6. Power Focus for Apple: This is a countdown timer that aims to help users work in manageable chunks of time to beat procrastination and addiction to distraction apps. Features include customization of work session timer length, customization of regular & long break length, the ability to view daily & all-time completed work session stats, and interactive notifications (Continue, Pause, or Stop current timer). Users can use the intervals to get tasks done and give themselves a break in between tasks. [Price: Free]

rescuetime

7. RescueTime for Mac, PC, Linux and Chrome and Android: This app gives users a readout at the end of the day (and year if you opt for the $6 a month Pro version) of their web activities. The Android version provides automatic time tracking of mobile apps, reports voice call time, knows where web site time is spent, sets user-selected alerts and goals to manage digital life, flags milestones and highlight achievements, provides historical productivity reports to see progress, and has privacy options to choose what the user cares about. The app aims to help individuals and teams propagate good processes and eliminate bad habits. [Price: Free]

stayfocusd

8. StayFocusd for Chrome: This extension works in the reverse manner to Zero Willpower or Anti-Social. Rather than setting a period of time for which users can’t use the Internet, it allows them to set a period of time to indulge in time-wasting sites. Only want to give 60 minutes a day for Twitter, vanity Googling, and updating the Netflix queue? This is the app. [Price: Free]

writeroom

9. WriteRoom for Mac: a full screen writing environment meant to give users time to write without typical software distractions. Unlike the cluttered word processors users are used to, WriteRoom lets them focus on writing by the fast handling of large documents; live word count, reading time, and more; shift line up, down, left, and right commands; selection of word, sentence, and paragraph commands; by automatically logging writing sessions to a spreadsheet, etc. [Price: $6.99]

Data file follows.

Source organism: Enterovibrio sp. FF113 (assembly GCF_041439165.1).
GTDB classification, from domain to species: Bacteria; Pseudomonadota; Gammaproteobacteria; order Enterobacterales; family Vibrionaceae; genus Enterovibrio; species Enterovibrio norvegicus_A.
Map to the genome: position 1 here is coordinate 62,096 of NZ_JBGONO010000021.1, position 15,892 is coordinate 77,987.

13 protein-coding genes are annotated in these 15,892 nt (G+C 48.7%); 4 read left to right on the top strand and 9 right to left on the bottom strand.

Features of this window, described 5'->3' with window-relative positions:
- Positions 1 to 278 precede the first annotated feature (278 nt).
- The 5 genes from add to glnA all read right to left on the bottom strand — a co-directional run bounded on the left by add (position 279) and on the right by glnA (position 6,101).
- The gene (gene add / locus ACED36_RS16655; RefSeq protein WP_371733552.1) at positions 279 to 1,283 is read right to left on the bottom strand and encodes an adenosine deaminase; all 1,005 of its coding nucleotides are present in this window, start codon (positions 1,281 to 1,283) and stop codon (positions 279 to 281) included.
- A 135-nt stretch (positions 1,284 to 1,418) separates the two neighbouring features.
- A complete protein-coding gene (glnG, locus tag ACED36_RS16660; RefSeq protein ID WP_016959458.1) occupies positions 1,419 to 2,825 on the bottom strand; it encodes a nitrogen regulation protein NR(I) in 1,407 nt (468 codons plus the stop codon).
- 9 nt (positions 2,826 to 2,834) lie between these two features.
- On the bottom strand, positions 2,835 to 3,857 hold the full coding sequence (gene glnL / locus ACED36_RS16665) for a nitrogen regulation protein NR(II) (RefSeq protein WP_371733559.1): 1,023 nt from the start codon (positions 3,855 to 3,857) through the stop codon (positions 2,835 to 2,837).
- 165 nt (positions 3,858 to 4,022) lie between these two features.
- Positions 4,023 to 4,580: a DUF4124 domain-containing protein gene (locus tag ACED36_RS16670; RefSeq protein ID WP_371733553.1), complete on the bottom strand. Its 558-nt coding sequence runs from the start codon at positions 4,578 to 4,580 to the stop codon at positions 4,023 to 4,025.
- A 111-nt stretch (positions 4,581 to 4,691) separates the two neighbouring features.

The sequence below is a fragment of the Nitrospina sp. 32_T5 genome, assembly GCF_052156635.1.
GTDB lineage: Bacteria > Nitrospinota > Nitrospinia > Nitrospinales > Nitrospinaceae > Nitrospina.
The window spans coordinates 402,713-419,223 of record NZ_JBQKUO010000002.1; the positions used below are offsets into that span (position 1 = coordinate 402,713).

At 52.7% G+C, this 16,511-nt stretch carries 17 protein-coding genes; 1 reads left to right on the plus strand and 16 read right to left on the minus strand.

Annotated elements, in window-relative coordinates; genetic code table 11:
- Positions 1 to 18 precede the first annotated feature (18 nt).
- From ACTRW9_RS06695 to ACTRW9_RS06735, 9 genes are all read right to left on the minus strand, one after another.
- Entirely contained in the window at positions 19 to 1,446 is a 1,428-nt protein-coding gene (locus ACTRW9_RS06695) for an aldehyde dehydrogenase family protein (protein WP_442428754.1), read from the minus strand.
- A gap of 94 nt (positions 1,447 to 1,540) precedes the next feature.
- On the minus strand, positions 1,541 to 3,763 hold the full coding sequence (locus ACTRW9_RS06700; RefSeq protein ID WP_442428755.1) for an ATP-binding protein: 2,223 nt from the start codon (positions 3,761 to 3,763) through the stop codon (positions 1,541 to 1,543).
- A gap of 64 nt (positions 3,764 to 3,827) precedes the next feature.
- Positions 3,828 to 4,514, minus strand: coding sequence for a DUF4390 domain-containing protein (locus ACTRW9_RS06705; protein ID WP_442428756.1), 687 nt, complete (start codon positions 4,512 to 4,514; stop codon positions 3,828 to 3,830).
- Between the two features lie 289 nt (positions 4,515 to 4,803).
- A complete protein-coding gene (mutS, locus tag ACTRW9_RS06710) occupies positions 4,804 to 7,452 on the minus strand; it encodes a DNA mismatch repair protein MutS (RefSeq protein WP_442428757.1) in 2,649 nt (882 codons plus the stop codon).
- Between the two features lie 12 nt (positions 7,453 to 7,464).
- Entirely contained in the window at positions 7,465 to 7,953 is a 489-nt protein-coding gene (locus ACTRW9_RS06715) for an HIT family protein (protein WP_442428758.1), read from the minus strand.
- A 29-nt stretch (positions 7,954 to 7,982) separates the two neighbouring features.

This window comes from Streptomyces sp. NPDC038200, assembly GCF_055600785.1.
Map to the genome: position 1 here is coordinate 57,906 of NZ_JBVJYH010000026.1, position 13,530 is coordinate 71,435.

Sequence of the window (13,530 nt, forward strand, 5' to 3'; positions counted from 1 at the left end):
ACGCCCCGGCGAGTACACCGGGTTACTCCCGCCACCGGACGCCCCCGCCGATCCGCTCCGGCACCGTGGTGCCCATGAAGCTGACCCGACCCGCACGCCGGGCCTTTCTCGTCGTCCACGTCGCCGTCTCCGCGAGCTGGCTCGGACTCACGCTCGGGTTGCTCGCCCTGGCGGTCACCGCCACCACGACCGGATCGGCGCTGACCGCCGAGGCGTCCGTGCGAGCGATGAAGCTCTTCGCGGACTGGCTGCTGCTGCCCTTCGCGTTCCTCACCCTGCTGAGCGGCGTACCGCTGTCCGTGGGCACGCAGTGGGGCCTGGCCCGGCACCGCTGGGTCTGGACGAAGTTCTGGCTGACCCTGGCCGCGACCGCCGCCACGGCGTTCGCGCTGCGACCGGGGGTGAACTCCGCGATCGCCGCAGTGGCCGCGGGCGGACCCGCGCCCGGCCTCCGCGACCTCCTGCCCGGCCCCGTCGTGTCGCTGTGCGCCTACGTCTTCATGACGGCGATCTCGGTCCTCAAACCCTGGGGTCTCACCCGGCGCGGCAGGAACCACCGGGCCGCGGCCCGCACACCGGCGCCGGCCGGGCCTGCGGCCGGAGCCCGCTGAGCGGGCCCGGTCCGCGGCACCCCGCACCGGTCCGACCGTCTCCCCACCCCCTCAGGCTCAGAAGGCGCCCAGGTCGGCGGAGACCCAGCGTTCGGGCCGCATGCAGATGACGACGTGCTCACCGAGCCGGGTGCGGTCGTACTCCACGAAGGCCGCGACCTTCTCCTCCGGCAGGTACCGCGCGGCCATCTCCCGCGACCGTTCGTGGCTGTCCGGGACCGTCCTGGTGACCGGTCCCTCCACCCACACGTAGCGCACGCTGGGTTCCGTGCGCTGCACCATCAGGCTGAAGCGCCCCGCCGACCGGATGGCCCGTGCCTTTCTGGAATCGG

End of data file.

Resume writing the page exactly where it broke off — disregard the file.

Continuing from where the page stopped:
zerowillpower

10. Zero Willpower and Anti-Social for Apple: Zero Willpower is a simple native blocker for the web browser on iOS 9and lets the user block his/her own access to distracting websites of his/her choice. By default these are: 9gag.com, Facebook.com, Instagram.com, Reddit.com, Twitter.com, twitch.tv, vk.com, YouTube.com. Anti-Social is an app which blocks social media content from websites which includes widgets and popups to provides a clutter-free, fast browsing experience. The app works with Safari and blocks social widgets, with the added benefit of substantially decreasing web page loading time. Users can banish social networks like Facebook, Twitter, and Google+ from transmitting data about them after they leave those sites, even if the pages they visit has a social plugin. [Price: Both are $.99]

About the Author:

Meris Stansbury

Meris Stansbury is the Editorial Director for both eSchool News and eCampus News, and was formerly the Managing Editor of eCampus News. Before working at eSchool Media, Meris worked as an assistant editor for The World and I, an online curriculum publication. She graduated from Kenyon College in 2006 with a BA in English, and enjoys spending way too much time either reading or cooking.